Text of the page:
Humboldt sends Christmas to Washington, D.C.

YULETIDINGS Susie Freese and Maggie Stimson of the Redwood Empire Quilters Guild with Humboldt-style tree skirts destined to adorn a Mad River Ranger District fir tree in the U.S. Capitol this Christmas. Photos by Matt Filar | Union

Janine Volkmar
Mad River Union

HUMBOLDT – The essence of Humboldt will make its way to Washington, D.C. this fall in the form of Christmas trees, hand-quilted tree skirts and tree ornaments.

It’s a first for a California tree to be featured on the West Lawn of the U.S. Capitol. An 84-foot white fir tree from the Mad River Ranger District has been chosen.

And that tree will not be alone. Forty-nine companion trees will also be sent from Northern California to be decorated and displayed in the headquarters of many departments. 

These will include a 25-foot tall tree for the Jamie L. Whitten Building and two 12-foot trees, one for the office of the Chief of the Forest Service, Randy Moore, and one for the office of Secretary of the Department of Agriculture Tom Vilsack.

And those last three trees will be graced by quilted tree skirts, lovingly designed and sewn by members of three local quilting guilds.

Maggie Stimson and Susie Freese of the Redwood Empire Quilters Guild displayed pieces of the tree skirts on Stimson’s deck and explained the project.

The pie-shaped wedges of the quilted tree skirts were laid out in the sun, awaiting the big job for Freese: piecing them all together.

Members of their guild and of two other guilds, the Eel River Valley Quilters Guild and the Moonstone Quilters Guild have outdone themselves.

All things Humboldt are included in the quilted imagery of the large skirt – dairy cows in Ferndale pastures, quail and California poppies, a bear eating blackberries, magnificent Redwood trees in all styles, a Yurok themed section including basket caps, a woven infant basket, and  a Flicker and a Woodpecker, several ocean themed sections featuring all manner of sea life and lighthouses, even a section with Bigfoot as Santa and his sleigh being pulled by sequined banana slugs instead of reindeer. There is even a tribute section to our firefighters.

It’s what you could call 15 feet of love, as each quilter picked a theme of a part of Humboldt that meant the most to her.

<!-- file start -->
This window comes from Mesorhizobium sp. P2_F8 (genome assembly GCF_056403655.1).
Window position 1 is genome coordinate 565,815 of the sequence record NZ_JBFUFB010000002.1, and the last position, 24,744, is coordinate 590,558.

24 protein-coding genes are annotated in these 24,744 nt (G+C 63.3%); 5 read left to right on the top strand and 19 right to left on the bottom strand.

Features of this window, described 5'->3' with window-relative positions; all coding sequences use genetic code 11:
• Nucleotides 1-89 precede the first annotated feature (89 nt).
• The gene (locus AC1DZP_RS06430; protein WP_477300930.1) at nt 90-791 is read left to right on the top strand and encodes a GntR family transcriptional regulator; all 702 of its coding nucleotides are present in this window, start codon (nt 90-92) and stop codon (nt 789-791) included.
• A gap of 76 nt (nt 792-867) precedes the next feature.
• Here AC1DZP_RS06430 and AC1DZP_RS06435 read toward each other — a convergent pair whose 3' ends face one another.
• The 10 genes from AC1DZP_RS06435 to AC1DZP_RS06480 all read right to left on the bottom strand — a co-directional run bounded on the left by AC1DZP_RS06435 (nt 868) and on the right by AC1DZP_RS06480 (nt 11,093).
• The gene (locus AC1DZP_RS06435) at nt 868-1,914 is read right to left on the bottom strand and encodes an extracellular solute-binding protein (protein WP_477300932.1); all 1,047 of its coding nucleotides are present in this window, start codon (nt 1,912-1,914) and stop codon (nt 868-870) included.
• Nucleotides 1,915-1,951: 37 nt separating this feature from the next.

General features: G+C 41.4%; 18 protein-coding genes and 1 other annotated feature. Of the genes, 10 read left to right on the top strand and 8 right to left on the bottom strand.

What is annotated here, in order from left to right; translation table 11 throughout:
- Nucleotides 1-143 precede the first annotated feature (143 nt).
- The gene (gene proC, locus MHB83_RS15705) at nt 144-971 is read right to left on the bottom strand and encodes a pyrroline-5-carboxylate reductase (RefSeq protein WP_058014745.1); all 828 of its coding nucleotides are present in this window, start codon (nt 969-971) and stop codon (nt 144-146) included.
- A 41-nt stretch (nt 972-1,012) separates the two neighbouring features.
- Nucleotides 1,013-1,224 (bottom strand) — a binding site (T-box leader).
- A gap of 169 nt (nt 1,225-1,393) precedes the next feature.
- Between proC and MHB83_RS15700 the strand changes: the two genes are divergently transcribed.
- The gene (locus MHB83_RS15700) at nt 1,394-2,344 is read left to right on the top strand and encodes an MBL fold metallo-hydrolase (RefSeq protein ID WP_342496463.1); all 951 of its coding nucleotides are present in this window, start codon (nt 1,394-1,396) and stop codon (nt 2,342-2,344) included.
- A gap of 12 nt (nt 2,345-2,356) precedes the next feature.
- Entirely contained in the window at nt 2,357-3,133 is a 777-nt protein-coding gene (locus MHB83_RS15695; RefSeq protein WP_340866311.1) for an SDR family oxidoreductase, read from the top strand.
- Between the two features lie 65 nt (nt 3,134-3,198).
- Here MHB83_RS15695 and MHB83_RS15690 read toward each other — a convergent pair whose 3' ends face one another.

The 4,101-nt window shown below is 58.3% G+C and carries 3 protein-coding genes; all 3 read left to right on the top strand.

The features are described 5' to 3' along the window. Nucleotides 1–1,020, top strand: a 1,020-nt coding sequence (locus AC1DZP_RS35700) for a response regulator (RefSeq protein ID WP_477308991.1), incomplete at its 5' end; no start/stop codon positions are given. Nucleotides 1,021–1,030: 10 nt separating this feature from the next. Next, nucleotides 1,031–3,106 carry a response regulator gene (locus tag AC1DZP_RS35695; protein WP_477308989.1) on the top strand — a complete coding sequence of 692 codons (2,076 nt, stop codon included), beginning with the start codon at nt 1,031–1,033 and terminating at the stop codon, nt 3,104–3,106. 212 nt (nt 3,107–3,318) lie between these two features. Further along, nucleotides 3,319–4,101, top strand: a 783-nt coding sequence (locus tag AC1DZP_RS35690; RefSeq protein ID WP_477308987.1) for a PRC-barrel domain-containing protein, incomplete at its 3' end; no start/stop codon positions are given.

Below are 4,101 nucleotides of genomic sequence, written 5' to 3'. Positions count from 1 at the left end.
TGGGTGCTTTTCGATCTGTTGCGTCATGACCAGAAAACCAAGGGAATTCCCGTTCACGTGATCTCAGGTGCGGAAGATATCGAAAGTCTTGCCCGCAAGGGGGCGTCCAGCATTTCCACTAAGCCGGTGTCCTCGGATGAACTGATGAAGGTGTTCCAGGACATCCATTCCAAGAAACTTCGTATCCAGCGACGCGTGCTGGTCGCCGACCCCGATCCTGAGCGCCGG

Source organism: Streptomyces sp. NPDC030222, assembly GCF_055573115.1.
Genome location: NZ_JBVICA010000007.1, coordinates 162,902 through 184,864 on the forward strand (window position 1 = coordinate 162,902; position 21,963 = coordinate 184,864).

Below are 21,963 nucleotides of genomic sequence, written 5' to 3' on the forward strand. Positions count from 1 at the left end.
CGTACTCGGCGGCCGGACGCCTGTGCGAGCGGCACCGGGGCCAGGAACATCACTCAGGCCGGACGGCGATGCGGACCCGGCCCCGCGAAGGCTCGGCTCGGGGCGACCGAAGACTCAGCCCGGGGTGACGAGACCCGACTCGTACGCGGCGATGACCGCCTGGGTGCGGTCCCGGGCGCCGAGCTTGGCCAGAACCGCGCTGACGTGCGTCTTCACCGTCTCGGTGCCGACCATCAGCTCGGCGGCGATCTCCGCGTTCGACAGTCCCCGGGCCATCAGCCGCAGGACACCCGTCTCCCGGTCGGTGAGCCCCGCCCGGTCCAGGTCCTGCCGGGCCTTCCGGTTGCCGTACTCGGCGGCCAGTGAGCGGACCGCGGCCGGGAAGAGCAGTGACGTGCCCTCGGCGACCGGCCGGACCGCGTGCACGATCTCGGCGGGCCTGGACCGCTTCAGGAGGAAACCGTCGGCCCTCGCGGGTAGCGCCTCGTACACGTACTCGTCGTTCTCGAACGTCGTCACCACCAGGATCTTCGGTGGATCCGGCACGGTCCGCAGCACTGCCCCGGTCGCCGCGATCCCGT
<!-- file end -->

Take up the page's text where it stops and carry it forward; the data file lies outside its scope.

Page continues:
Each section of the quilted tree skirt is more amazing than the last, in use of fabrics to enhance the design, in the variety of quilt stitches, in the choice of colors, and in the wide variety of designs themselves from the very traditional to the wildest quilter’s dream. Naturally, all the stitching was perfect.

“The ladies went all out,” Freese said. “For the short amount of time they had, they did an incredible job.”

The two smaller 12-foot skirts are also under construction. Stimson explained that she had downloaded posters of Smokey the Bear and Woodsy Owl off the web. Then she had them made into fabric. “It’s Woodsy’s 50th birthday,” she said. That skirt featured fabrics appropriate to forests and many of Smokey’s rules.

Smokey Bear (his proper name) has been appearing on posters, postage stamps, radio, and television since 1944. A wide range of celebrities including Rod Serling, Ray Charles, Barbara Mandrell, and Ted Nugent have made commercials for Smokey.

Woodsy Owl (“Give a Hoot, Don’t Pollute”) has been inspiring kids since 1971. His updated slogan is “Lend a Hand, Care for the Land.”

Each segment has the name of the quilter on the back. Stimson is putting together a booklet on the making of the quilted sections. Each page will have information about the quilter and her design.

“We hope to display the quilted skirts at our 2023 quilt show,” she said.

Maggie Stimson and Susie Freese.

The tree skirts are done but the Six Rivers National Forest has extended the deadline for handmade ornaments to September 15. Last week their website announced that they were halfway to their goal of 15,000 ornaments. Drop off locations from Crescent City to Weaverville as well as a mailing address can be found at

Linda West who has been retired from Six Rivers “for seven years” is volunteering on the ornament project. She also volunteers at the Boys and Girls Club of the Redwoods where the kids have been making ornaments. “It’s just such a positive experience for Humboldt County,” she said. “We’ve been doing Bigfoot ornaments,” she said. “I think that’s going to be a big hit.”

West is planning to travel to the Capitol to see the trees when they are up and decorated.

To see the trees on their whistle stop trip in late October through Humboldt County, watch for local announcements or check the website,


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